Training Manual Translation and How
Training Manual Translation and How. Worldwide, companies spend heaps of money and energy to make their training material multi-lingual. As today’s workers prefer to be taught in their own native languages. Because it makes the training material easier to understand. Bringing the e-learning to a global audience has many benefits. Provided you can avoid the slippery pitfalls to which businesses normally succumb.
Are you an organization looking to translate their content for training? I’ll give you four easy tips in this blog to make sure you don’t get off the rails on the road to e-learning translation. Let’s continue.
1. Ensure The Consistency of The Source Material to be Translated
Throughout the translation kick-off, training managers and other stakeholders also concentrate on scope, language, technology, priorities and other topics. Nonetheless, one important aspect left out of the debate is the consistency of the content of the source. Your source text acts as a basis for the content being translated into other languages. Question yourself just how well the material of the source is written. And as the number of your target languages increases, so too does the influence of the source content. Training Manual Translation and How.
When the source material has been analysed, the next step is to construct a template for translation. The most important step in the translation process is to create a translation template-it includes on-screen content directions, GUI names and other relevant elements. The quality of the translation of training materials may depend on the accuracy and clarity with which a prototype for translation is prepared.
2. Have a well-defined Translation Process
By developing a well-defined translation process prevent cost and time overruns of your e-learning course. Here you use the Storyboard instructions to build the course’s actual translation. Taking the support of native professionals for translation is good, or even recommended, but at every point of the translation process you must control the quality. Moreover, Training Manual Translation and How.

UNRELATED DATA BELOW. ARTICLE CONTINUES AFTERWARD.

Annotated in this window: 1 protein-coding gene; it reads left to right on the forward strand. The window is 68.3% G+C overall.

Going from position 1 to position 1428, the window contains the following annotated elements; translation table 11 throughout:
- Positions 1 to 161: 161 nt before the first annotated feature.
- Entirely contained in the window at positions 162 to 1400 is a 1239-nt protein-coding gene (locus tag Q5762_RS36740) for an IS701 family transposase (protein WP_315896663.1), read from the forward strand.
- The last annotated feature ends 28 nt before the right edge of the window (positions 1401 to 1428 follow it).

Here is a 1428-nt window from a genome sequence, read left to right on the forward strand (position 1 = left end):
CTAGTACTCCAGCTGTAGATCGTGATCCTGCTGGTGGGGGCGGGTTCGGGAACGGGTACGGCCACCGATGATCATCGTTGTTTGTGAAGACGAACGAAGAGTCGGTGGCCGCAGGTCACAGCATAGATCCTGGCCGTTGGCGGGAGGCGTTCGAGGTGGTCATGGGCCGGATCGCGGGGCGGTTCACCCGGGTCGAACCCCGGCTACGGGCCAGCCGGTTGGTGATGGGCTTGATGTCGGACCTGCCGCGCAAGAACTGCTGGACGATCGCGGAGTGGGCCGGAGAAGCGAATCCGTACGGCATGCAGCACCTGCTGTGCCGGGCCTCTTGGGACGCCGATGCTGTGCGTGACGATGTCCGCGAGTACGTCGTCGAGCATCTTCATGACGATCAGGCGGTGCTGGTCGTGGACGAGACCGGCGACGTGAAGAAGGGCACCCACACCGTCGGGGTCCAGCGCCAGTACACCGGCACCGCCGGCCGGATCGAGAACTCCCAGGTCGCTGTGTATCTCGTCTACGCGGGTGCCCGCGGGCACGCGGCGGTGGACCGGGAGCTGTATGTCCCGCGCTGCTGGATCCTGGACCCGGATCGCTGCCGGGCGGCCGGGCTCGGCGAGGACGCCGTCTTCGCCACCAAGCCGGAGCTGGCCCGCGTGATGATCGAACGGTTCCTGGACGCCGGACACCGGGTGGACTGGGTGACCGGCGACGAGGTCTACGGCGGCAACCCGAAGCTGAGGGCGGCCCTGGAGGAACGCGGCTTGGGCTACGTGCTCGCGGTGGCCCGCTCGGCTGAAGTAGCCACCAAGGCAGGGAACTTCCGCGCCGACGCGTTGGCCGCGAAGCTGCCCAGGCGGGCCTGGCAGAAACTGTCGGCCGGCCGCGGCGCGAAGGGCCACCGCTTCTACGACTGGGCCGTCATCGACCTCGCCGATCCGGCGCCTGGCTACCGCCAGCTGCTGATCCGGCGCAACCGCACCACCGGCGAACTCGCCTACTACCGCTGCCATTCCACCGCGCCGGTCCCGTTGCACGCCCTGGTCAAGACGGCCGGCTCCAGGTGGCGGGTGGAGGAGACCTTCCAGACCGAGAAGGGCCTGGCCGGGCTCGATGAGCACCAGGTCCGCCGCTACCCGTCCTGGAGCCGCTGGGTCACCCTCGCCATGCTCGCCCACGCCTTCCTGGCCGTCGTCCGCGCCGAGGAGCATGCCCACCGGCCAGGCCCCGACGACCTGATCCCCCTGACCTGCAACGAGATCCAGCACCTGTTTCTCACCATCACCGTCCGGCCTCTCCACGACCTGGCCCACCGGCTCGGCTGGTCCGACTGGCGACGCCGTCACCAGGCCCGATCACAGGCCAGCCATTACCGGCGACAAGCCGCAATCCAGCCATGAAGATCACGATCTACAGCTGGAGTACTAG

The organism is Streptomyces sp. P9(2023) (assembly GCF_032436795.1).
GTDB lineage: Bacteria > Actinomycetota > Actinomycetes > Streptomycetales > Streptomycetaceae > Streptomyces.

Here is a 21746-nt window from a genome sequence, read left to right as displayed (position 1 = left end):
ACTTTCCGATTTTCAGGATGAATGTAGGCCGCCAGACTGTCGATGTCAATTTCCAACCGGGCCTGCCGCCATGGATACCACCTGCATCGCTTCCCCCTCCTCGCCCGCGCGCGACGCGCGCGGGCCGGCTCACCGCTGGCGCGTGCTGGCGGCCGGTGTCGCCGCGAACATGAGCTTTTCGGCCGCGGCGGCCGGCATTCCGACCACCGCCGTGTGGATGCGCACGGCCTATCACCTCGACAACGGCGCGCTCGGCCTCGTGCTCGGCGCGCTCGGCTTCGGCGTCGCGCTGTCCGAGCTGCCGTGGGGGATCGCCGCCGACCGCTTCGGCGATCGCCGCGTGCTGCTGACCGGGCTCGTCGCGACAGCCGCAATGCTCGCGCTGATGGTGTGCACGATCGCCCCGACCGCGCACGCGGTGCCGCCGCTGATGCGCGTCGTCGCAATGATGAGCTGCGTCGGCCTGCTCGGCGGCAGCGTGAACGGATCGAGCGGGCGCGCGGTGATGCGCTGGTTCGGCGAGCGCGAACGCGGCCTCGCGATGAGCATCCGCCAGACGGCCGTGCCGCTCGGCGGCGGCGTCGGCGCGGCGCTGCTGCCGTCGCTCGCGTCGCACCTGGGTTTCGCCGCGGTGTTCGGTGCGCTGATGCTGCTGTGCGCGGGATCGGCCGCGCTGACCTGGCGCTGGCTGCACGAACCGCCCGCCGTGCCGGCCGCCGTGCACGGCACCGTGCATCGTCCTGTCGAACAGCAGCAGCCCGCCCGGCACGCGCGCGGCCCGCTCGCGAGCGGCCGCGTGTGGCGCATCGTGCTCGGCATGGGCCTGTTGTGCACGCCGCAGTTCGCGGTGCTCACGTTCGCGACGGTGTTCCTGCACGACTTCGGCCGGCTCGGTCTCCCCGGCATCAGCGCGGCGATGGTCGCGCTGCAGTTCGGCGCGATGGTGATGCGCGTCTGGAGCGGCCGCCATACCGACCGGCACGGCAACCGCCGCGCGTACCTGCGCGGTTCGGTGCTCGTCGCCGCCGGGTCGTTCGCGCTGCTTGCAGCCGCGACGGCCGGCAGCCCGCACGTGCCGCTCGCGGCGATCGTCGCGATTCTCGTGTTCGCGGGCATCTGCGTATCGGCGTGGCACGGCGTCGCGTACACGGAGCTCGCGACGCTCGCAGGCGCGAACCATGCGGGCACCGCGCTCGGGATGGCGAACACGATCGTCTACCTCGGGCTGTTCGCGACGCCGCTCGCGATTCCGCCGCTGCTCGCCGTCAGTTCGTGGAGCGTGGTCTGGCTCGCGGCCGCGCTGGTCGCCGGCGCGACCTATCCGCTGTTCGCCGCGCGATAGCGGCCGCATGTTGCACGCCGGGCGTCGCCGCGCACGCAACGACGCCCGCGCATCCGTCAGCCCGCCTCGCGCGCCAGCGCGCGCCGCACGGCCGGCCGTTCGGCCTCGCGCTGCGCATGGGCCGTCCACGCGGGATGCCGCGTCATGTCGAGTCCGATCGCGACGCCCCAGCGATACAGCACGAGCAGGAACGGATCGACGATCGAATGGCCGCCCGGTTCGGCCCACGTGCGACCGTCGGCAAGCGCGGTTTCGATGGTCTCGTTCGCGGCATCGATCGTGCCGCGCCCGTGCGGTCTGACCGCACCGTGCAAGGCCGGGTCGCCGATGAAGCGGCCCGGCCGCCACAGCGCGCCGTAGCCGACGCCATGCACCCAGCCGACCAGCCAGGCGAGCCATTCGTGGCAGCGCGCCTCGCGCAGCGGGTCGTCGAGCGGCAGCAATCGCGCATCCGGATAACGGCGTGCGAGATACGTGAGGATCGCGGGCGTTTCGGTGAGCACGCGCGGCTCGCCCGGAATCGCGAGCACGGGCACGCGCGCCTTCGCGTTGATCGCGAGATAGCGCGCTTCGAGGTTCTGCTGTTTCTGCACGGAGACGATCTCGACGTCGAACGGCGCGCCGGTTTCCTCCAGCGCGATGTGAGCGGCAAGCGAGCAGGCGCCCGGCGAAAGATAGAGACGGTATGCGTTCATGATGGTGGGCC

Either an in-house subject matter expert (SME) or a qualified linguist would need to check the translation obtained from the third-party translator. If the sample is accepted by the SME it is possible to start the translation process of the entire course.
3. Provide The Correct Reference Material for The Translators
As mentioned earlier, the source content is the basis for the material you have translated. To achieve an optimal translation, you must provide the correct source / reference material to the translators. This reference material will contain definitions of words, abbreviations and other related inputs needed to effectively make the course into the language(s) intended. Also, let your translators know if you want to find some material or picture before you start the creation of the final course, as it would be costly later. So, Training Manual Translation and How.
4. Provide Them Ample Time to Achieve Quality Production
You must understand that translation is not easy; a lot goes into a translation of e-learning materials. There is more to a translation method than the one that meets the eye, such as: the length of the text may be expanded or contract depending on the language Audio synching needs to be done for narratives in translated voice over If the orientation of the script is different, such as left to right or top to bottom, the native / professional linguist may have to go through it. So, Training Manual Translation and How.
These are just some of the things that go into the translation of the training material. What you have to do to succeed at the end of the day is have good contact with the right translation company and some good project management.